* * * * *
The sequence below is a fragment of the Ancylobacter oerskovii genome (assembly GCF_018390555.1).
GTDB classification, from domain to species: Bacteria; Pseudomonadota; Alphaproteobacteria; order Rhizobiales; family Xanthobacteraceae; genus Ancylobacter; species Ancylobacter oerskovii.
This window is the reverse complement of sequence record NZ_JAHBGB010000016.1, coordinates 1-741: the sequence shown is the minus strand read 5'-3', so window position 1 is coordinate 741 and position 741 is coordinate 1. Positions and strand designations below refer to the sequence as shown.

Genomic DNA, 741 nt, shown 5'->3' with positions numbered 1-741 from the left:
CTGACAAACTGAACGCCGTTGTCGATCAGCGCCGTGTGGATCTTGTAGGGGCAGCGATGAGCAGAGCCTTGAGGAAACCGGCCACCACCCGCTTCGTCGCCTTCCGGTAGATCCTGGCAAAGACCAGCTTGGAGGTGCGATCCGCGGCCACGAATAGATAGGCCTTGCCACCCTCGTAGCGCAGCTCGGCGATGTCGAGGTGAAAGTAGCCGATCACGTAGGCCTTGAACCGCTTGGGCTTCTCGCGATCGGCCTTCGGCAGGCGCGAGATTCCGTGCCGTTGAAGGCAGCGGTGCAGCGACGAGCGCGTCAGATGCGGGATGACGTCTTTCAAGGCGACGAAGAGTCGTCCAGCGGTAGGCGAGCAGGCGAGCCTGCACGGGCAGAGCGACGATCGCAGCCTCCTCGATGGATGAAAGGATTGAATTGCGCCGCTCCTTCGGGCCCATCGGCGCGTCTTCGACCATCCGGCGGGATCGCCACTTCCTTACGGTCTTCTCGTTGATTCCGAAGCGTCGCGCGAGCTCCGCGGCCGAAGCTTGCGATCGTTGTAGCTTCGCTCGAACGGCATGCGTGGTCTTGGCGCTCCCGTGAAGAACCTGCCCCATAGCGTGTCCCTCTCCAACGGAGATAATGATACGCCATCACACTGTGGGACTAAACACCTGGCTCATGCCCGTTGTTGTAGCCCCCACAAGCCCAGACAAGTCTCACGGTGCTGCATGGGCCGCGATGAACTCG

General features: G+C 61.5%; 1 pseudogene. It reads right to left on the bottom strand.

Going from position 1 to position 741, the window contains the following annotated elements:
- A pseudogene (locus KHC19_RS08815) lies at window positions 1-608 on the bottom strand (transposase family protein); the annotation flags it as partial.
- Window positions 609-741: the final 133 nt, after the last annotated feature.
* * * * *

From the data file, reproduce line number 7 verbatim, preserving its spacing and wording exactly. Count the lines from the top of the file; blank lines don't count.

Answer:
Going from position 1 to position 741, the window contains the following annotated elements: